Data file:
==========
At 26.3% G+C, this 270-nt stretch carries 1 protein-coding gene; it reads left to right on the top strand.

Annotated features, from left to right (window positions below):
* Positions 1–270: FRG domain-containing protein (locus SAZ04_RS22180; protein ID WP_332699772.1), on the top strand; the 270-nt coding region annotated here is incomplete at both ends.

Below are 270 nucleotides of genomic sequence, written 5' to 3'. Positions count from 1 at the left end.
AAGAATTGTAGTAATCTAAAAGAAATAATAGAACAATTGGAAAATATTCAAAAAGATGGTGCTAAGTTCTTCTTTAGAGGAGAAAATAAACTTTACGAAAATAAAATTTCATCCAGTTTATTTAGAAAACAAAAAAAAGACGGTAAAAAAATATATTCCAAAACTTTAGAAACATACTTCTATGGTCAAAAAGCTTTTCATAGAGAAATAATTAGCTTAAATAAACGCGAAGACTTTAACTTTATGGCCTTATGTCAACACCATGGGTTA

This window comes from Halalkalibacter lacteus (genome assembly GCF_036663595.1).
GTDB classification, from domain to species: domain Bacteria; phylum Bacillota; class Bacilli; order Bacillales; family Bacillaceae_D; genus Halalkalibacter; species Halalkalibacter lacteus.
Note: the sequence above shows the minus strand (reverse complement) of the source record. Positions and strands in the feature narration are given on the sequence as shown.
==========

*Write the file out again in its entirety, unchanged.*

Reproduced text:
At 26.3% G+C, this 270-nt stretch carries 1 protein-coding gene; it reads left to right on the top strand.

Annotated features, from left to right (window positions below):
* Positions 1–270: FRG domain-containing protein (locus SAZ04_RS22180; protein ID WP_332699772.1), on the top strand; the 270-nt coding region annotated here is incomplete at both ends.

Below are 270 nucleotides of genomic sequence, written 5' to 3'. Positions count from 1 at the left end.
AAGAATTGTAGTAATCTAAAAGAAATAATAGAACAATTGGAAAATATTCAAAAAGATGGTGCTAAGTTCTTCTTTAGAGGAGAAAATAAACTTTACGAAAATAAAATTTCATCCAGTTTATTTAGAAAACAAAAAAAAGACGGTAAAAAAATATATTCCAAAACTTTAGAAACATACTTCTATGGTCAAAAAGCTTTTCATAGAGAAATAATTAGCTTAAATAAACGCGAAGACTTTAACTTTATGGCCTTATGTCAACACCATGGGTTA

This window comes from Halalkalibacter lacteus (genome assembly GCF_036663595.1).
GTDB classification, from domain to species: domain Bacteria; phylum Bacillota; class Bacilli; order Bacillales; family Bacillaceae_D; genus Halalkalibacter; species Halalkalibacter lacteus.
Note: the sequence above shows the minus strand (reverse complement) of the source record. Positions and strands in the feature narration are given on the sequence as shown.